There is a special place for women who help each other, and this week it will be at Moore College of Art & Design.
In conjunction with Women's History Month and the coming festivities surrounding its first graduates majoring in Animation & Game Arts, the college this weekend will host the 2017 MooreWomenArtists: Women in Animation Film Festival – its first fest dedicated to female animators.
Programs like this are necessary for female filmmakers, who face backlash from a male-centric industry, says Latvian filmmaker Signe Baumane. She will be screening her work Rocks in My Pockets at the festival at 7 p.m. Sunday.
"As a woman filmmaker, I started to realize that there was a psychological expectation for what a woman's place is, or what people would want to watch a woman do," Baumane said. "When I was making [Rocks], I had male friends come to me and say, why would you make this film? Nobody wants to watch a feature film about a bunch of depressed women."
As a young filmmaker, Baumane could not understand why women's film festivals were necessary. Men and women were equal, she thought. "But there was a women's festival in Vienna I attended. I spent the whole day sitting in a chair watching films exclusively done by women, and it blew me away that the programming was so different," she said. "Women do have a different way of telling the story. I didn't realize there was another way.
"It opened my mind to what was so different, to have a film festival done by women," she said. "It shows you what women storytellers are up to, and this is what I'm looking forward to, more women in festivals and more women in art. I just want to experience it again."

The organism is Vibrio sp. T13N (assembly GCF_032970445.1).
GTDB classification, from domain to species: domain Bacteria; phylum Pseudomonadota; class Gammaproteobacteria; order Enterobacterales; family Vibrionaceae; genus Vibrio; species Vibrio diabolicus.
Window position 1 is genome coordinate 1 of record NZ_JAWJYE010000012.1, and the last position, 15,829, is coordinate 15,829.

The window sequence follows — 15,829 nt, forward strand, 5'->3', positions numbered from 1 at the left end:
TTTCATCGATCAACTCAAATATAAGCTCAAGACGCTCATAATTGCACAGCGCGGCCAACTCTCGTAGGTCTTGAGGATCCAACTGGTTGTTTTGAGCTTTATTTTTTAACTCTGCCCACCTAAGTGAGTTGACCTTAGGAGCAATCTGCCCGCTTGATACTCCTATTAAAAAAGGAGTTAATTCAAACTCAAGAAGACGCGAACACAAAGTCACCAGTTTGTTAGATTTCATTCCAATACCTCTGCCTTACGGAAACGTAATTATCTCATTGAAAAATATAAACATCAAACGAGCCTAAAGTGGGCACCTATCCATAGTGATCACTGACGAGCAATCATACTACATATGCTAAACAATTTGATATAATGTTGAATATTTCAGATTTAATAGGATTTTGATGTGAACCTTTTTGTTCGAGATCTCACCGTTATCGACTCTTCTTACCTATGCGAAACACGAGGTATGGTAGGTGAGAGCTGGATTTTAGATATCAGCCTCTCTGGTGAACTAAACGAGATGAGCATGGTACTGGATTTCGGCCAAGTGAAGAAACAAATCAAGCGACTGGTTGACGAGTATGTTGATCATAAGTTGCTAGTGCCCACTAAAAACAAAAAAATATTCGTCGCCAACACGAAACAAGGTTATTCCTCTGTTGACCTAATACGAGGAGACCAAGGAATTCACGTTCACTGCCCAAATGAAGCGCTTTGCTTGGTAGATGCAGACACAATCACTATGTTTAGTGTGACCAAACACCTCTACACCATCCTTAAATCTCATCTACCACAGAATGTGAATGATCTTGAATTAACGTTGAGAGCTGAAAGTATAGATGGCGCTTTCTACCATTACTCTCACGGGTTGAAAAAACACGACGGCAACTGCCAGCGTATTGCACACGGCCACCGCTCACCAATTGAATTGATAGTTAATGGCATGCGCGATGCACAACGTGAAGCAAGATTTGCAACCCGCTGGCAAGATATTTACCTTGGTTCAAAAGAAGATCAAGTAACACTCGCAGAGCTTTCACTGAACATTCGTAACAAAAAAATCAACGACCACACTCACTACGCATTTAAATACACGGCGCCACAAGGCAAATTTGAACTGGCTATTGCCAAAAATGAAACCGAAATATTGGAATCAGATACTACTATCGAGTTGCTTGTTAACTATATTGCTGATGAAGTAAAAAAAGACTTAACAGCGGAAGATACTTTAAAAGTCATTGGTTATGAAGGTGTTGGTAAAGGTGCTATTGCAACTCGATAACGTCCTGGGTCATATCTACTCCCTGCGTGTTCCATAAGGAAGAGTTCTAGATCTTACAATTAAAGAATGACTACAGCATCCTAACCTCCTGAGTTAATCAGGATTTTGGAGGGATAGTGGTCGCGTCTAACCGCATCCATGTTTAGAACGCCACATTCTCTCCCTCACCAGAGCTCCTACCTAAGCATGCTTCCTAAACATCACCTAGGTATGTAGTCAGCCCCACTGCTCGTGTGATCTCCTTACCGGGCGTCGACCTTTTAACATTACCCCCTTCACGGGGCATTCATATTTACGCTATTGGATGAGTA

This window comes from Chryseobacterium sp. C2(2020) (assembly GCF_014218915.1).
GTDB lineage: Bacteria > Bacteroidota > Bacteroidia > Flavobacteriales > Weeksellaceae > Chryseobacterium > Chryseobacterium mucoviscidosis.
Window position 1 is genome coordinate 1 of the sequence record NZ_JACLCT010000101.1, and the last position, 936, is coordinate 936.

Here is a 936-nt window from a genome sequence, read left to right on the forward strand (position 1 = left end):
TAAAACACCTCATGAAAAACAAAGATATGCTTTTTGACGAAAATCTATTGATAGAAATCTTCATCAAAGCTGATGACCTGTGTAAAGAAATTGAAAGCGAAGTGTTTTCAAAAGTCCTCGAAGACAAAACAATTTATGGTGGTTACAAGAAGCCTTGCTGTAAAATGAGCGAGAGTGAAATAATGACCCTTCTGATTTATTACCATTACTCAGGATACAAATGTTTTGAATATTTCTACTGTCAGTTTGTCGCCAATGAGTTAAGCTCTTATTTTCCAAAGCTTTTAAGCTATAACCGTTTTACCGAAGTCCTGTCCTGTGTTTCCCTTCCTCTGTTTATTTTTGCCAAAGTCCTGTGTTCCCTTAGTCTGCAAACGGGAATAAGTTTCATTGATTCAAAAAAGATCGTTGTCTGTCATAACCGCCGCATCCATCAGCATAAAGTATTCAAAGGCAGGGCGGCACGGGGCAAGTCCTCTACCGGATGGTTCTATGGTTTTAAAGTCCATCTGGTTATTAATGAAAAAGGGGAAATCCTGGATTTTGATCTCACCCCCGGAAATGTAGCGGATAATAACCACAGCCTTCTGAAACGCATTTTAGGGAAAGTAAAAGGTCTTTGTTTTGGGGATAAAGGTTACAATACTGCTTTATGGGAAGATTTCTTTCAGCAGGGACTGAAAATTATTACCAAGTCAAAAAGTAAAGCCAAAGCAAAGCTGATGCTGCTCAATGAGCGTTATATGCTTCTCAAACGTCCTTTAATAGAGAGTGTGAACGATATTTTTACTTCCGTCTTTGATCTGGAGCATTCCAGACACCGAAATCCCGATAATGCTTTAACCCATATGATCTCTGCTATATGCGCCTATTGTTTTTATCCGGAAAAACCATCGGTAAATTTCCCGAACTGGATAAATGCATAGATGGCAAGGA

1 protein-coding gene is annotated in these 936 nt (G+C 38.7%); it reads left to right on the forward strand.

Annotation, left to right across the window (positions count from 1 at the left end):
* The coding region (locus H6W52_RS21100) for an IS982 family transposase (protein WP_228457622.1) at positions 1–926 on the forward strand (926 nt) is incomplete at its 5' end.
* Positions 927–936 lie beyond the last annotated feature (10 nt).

Other festival highlights will include Emily Hubley presenting the work of her mother, the late Faith Hubley — winner of festival honors from Cannes, Venice, London, and San Francisco, as well as 14 CINE Golden Eagle awards (1 p.m. Saturday); Paper Red founding member Jessica Ciocci's Animation Mix Tape — a fully integrated video collage of work by female animators whom she admires (8:30 p.m. Saturday); and independent Asian Canadian filmmaker, writer, and visual artist Ann Marie Fleming's Window Horses (7 p.m. Friday).
Junior Katherine Woods, who designed the artwork for the festival, believes that while it's important for her and her classmates to push themselves out into the industry, it's even more critical for women to "reach out to each other and team up to tell the story."